Modding a game like World of Warcraft can earn you widespread acclaim, but it doesn’t exactly pay the bills. For all the accolades developer Adam Williams received for Deadly Boss Mods, a raid tool considered indispensable by WoW’s community, he still found himself burnt-out on raiding and too poor to pay for…
Having spent the past decade reviewing World of Warcraft expansions, I’ve gotten into a certain rhythm. The expansion launches, I play for a month or so, post a review and then I move on. Yet I’ve logged into WoW every day since my review of the Battle for Azeroth went live. What can I say? The game tells a great…
Introduced in last week’s update, Warfronts are a new feature in World of Warcraft’s Battle for Azeroth expansion. They’re large-scale battles reminiscent of the original Warcraft series’ real-time strategy battles. They’re only exciting for about an hour, but look at my new horse and armor. So good.
Further demonstrating Blizzard’s obvious Horde bias, within an hour of beginning questing in Battle for Azeroth’s new Horde-centric Vol’dun region I’ve ridden in a wagon pulled by the fluffiest alpaca ever, while an adorable little fox creature sang a song about them. I just can’t even.
“Well, it’s more of the same” is generally my answer when people ask me how I’m enjoying World of Warcraft’s seventh paid expansion, Battle for Azeroth. Then I spend several minutes explaining why that’s not a bad thing.
Man, why did I waste two weeks questing through boring green hills for the Alliance when I could have been exploring dinosaur-infested swamps as a mighty Cowadin? Even in the middle of the Battle for Azeroth, the Horde have it good.
After a week and a half of leisurely quest grinding, my diminutive Warlock has reached World of Warcraft’s new level cap of 120. Now it’s time to explore dungeons, hunt for treasure and power up my equipment. Or I could just wait for the next expansion to come along and render all that extra effort moot.
Has the new World of Warcraft expansion’s endless questing got you down? Why not take a break from killing things for a fast-paced, team-based treasure hunt? Battle for Azeroth’s Island Expeditions are just the thing to break up the basic grind.
2016's Legion expansion brought bold new features to World of Warcraft, changing the game in exciting ways. So far, the Battle for Azeroth expansion does not.
On the far western side of Tiragarde Sound in World of Warcraft Battle for Azeroth’s island nation of Kul Tiras, surrounded by tiresome rolling green hills, lies a gold and amber treasure trove of discarded tech garbage. It’s a beautiful place, as long as you don’t mind the vicious robot dogs.
When World of Warcraft’s seventh expansion pack went live on Monday, Blizzard’s dramatic pre-launch events had whipped me into an anti-Horde frenzy. Three days later, I just want to hang with these snake critters. War’s over, everybody go home.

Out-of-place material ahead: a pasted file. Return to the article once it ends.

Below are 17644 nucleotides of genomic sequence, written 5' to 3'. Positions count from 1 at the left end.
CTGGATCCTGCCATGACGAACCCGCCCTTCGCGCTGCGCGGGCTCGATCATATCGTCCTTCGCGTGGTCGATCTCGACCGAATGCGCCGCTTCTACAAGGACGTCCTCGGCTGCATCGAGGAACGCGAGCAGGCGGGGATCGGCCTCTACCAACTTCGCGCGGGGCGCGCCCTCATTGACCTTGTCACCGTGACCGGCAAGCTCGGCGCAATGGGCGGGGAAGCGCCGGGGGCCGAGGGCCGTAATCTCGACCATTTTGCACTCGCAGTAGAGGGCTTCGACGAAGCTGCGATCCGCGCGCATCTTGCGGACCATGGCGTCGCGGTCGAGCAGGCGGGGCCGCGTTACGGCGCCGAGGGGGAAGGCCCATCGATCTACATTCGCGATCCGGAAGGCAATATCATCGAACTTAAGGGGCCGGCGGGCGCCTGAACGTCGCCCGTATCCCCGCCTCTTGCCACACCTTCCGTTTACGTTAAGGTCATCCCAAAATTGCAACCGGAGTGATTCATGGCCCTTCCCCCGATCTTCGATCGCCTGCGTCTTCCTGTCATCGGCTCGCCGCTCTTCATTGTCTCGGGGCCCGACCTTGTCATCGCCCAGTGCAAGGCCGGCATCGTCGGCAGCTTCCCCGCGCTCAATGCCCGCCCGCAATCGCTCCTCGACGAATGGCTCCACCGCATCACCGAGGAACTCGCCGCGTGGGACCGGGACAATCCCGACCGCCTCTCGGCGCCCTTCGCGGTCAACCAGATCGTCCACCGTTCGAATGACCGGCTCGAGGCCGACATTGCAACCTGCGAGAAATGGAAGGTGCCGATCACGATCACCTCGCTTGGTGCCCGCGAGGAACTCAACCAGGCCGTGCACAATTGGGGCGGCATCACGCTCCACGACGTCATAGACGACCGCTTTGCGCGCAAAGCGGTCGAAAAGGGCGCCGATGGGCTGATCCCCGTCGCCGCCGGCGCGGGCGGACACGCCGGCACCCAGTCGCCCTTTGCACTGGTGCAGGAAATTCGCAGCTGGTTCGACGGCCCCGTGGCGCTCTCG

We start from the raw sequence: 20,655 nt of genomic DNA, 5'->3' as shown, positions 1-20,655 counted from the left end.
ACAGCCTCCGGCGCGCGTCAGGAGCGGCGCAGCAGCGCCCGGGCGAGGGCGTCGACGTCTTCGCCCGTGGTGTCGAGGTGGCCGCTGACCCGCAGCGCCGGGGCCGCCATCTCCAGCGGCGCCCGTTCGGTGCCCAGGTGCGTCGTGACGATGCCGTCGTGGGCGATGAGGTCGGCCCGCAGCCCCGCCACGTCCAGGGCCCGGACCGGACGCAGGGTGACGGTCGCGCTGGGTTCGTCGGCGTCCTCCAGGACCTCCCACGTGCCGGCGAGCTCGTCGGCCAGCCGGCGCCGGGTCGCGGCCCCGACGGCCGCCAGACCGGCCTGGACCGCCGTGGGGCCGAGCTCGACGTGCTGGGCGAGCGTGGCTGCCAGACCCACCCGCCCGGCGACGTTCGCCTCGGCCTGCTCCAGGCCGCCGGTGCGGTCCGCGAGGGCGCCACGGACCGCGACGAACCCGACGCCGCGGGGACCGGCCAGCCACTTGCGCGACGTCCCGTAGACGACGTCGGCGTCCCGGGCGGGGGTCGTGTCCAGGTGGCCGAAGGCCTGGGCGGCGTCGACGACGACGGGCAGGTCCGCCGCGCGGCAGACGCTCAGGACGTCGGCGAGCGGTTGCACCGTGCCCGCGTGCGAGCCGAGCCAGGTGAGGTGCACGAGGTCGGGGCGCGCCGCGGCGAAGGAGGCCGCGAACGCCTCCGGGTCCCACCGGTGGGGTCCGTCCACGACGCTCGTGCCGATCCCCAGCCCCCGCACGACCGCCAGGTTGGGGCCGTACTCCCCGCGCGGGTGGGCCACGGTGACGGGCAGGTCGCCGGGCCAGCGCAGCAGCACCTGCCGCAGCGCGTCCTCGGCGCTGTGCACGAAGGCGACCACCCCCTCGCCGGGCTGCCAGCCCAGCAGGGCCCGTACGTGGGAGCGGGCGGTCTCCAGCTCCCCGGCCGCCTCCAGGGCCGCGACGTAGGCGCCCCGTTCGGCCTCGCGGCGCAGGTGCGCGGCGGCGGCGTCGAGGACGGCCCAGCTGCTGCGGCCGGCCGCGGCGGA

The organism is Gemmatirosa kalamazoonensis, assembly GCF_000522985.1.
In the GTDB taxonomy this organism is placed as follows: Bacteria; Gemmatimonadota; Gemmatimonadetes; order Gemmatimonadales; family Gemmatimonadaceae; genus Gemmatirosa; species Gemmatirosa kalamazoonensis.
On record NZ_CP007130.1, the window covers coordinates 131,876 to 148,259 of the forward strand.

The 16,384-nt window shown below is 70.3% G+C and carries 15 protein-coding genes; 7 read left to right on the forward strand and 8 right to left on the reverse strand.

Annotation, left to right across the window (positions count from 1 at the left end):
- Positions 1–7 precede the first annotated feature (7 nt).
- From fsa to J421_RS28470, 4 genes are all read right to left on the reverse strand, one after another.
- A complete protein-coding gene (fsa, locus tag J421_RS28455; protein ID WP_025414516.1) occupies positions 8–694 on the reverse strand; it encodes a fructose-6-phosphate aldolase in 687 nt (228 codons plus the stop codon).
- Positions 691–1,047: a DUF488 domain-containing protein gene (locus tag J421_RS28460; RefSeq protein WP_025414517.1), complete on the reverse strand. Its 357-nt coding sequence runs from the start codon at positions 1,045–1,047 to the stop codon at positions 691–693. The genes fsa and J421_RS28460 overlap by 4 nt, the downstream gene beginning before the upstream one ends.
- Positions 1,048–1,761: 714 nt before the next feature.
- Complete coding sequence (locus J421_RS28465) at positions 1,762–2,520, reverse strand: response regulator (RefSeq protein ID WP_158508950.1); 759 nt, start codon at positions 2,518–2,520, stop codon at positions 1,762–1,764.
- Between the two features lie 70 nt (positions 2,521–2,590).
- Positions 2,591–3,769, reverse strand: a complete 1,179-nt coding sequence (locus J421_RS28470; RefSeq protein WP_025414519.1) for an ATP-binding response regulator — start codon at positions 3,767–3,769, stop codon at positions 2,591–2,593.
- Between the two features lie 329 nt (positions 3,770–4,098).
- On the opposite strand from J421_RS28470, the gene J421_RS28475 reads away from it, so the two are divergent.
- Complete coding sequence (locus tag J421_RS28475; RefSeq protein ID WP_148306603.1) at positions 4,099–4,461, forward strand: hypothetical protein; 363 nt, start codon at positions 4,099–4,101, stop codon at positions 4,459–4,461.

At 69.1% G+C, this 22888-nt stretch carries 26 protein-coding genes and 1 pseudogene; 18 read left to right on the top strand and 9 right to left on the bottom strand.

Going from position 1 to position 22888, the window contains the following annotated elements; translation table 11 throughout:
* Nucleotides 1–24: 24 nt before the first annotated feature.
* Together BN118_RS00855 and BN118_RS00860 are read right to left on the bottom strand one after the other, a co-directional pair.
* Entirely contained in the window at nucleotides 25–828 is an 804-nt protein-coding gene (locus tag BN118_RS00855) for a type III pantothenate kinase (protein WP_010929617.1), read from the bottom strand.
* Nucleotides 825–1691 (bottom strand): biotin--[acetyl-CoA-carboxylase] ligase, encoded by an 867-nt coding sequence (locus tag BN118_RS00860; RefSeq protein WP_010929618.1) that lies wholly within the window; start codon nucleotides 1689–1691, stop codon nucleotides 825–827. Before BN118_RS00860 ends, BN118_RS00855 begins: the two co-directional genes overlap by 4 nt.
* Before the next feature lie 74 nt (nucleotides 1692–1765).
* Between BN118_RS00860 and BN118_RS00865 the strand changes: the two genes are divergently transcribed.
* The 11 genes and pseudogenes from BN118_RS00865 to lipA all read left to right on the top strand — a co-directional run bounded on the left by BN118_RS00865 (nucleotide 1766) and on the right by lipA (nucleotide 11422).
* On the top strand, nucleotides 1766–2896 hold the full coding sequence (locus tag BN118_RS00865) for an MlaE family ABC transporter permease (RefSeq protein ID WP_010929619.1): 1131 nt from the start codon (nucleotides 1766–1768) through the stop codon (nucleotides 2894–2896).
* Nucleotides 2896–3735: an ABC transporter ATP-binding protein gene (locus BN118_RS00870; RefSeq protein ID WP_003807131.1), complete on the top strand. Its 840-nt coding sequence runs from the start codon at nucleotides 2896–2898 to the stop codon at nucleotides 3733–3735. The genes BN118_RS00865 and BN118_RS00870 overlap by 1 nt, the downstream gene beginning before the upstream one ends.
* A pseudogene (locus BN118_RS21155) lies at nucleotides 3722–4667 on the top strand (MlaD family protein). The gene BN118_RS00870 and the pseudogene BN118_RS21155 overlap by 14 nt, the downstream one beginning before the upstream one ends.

There’s only so much punishment a gnome Warlock can take, and I can’t take no more. World of Warcraft’s Battle for Azeroth expansion is live, and the Horde is going to pay for their grievous trespasses. Once I finish finding a little girl some seashells, hunt for some treasure, and some other stuff. But after that—WAR.
Imagine working customer support for a big video game company like Blizzard. Imagine all the shit you have to sort through all day, from abusive tweets to abusive emails to abusive forum comments. Some days, like today, it’s enough to make you want to say “screw it”.
Sylvanas destroyed Teldrassil last week in a controversial moment in World of Warcraft’s geopolitics, and I asked you to find me a new culprit for this video game bad thing.
It’s been years since I gave a damn which World of Warcraft faction I was playing. Horde? Alliance? Whichever. But now, as the Battle for Azeroth expansion rapidly approaches and substantial chunks of the world are getting set on fire and plagued beyond habitation, it’s time I took a stand.
World of Warcraft is a game that is absolutely full to the brim with characters who are decent people and then turn very bad. This week saw Sylvanas Windrunner, the leader of the Horde faction, burn down a major in-game location. Or did she?
Despite being the leader of World of Warcraft’s Horde, Sylvanas is currently on Horde players’ shit list. The reason? Earlier this week, she did too big of a murder. Now another major Horde character has turned against her, and players are demonstrating in-game to show solidarity.
Back in March I suffered a devastating injury and was rushed to the hospital for emergency open heart surgery. Since then I’ve spent every waking hour working my way back to you folks. Hi.
There are heel turns, and then there’s what World of Warcraft’s Sylvanas Windrunner—current leader of the game’s Horde faction—did in a new short released by Blizzard yesterday. She torched the World Tree, a major Alliance landmark, and slaughtered countless innocent night elves in the process. Now Horde players are…
World of Warcraft’s community is not exactly overflowing with happy campers (or wildlife punchers-and-looters, as it were) right now. Ever since last week’s Battle For Azeroth pre-patch, the game has been suffering from a slew of issues. Now Blizzard has admitted it doesn’t know exactly what’s causing them.